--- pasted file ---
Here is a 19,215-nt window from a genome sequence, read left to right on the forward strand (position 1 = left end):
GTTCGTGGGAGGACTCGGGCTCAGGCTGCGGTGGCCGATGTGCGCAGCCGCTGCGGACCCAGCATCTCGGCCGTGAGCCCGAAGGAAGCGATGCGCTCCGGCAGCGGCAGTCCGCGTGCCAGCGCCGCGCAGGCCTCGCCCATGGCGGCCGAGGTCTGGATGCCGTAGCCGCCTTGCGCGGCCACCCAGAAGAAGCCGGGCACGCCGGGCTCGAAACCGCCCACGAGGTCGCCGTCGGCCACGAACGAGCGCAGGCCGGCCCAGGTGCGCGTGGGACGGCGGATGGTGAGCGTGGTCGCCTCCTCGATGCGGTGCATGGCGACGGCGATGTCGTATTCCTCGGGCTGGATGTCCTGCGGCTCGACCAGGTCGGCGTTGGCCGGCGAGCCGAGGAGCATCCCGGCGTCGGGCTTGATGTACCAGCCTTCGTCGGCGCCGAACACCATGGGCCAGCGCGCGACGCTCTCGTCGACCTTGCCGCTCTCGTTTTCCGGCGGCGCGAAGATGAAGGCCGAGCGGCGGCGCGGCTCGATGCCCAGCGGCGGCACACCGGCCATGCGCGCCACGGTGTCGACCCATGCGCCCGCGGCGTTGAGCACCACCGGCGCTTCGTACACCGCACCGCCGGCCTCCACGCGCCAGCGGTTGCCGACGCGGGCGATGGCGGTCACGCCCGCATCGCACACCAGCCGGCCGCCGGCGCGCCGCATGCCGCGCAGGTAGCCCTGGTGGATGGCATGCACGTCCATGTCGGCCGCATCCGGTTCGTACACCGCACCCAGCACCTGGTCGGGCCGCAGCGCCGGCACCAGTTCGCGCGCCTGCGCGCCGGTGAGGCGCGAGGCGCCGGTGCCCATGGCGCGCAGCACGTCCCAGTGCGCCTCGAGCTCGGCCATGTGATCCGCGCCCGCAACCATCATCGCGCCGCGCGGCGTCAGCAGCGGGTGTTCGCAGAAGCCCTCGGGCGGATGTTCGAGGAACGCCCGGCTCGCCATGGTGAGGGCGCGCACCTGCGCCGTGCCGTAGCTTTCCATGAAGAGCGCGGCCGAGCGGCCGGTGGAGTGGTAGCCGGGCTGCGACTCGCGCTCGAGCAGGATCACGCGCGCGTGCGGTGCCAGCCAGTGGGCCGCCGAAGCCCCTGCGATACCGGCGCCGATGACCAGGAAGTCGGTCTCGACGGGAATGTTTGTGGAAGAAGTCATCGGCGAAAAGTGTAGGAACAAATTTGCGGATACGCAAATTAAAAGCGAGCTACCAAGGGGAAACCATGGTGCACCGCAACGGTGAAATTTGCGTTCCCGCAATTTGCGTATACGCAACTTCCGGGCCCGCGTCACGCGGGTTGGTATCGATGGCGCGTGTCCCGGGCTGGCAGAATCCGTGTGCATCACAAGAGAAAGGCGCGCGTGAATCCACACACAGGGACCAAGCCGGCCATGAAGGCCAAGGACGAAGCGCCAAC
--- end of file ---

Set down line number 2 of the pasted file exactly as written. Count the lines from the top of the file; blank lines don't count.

GTTCGTGGGAGGACTCGGGCTCAGGCTGCGGTGGCCGATGTGCGCAGCCGCTGCGGACCCAGCATCTCGGCCGTGAGCCCGAAGGAAGCGATGCGCTCCGGCAGCGGCAGTCCGCGTGCCAGCGCCGCGCAGGCCTCGCCCATGGCGGCCGAGGTCTGGATGCCGTAGCCGCCTTGCGCGGCCACCCAGAAGAAGCCGGGCACGCCGGGCTCGAAACCGCCCACGAGGTCGCCGTCGGCCACGAACGAGCGCAGGCCGGCCCAGGTGCGCGTGGGACGGCGGATGGTGAGCGTGGTCGCCTCCTCGATGCGGTGCATGGCGACGGCGATGTCGTATTCCTCGGGCTGGATGTCCTGCGGCTCGACCAGGTCGGCGTTGGCCGGCGAGCCGAGGAGCATCCCGGCGTCGGGCTTGATGTACCAGCCTTCGTCGGCGCCGAACACCATGGGCCAGCGCGCGACGCTCTCGTCGACCTTGCCGCTCTCGTTTTCCGGCGGCGCGAAGATGAAGGCCGAGCGGCGGCGCGGCTCGATGCCCAGCGGCGGCACACCGGCCATGCGCGCCACGGTGTCGACCCATGCGCCCGCGGCGTTGAGCACCACCGGCGCTTCGTACACCGCACCGCCGGCCTCCACGCGCCAGCGGTTGCCGACGCGGGCGATGGCGGTCACGCCCGCATCGCACACCAGCCGGCCGCCGGCGCGCCGCATGCCGCGCAGGTAGCCCTGGTGGATGGCATGCACGTCCATGTCGGCCGCATCCGGTTCGTACACCGCACCCAGCACCTGGTCGGGCCGCAGCGCCGGCACCAGTTCGCGCGCCTGCGCGCCGGTGAGGCGCGAGGCGCCGGTGCCCATGGCGCGCAGCACGTCCCAGTGCGCCTCGAGCTCGGCCATGTGATCCGCGCCCGCAACCATCATCGCGCCGCGCGGCGTCAGCAGCGGGTGTTCGCAGAAGCCCTCGGGCGGATGTTCGAGGAACGCCCGGCTCGCCATGGTGAGGGCGCGCACCTGCGCCGTGCCGTAGCTTTCCATGAAGAGCGCGGCCGAGCGGCCGGTGGAGTGGTAGCCGGGCTGCGACTCGCGCTCGAGCAGGATCACGCGCGCGTGCGGTGCCAGCCAGTGGGCCGCCGAAGCCCCTGCGATACCGGCGCCGATGACCAGGAAGTCGGTCTCGACGGGAATGTTTGTGGAAGAAGTCATCGGCGAAAAGTGTAGGAACAAATTTGCGGATACGCAAATTAAAAGCGAGCTACCAAGGGGAAACCATGGTGCACCGCAACGGTGAAATTTGCGTTCCCGCAATTTGCGTATACGCAACTTCCGGGCCCGCGTCACGCGGGTTGGTATCGATGGCGCGTGTCCCGGGCTGGCAGAATCCGTGTGCATCACAAGAGAAAGGCGCGCGTGAATCCACACACAGGGACCAAGCCGGCCATGAAGGCCAAGGACGAAGCGCCAAC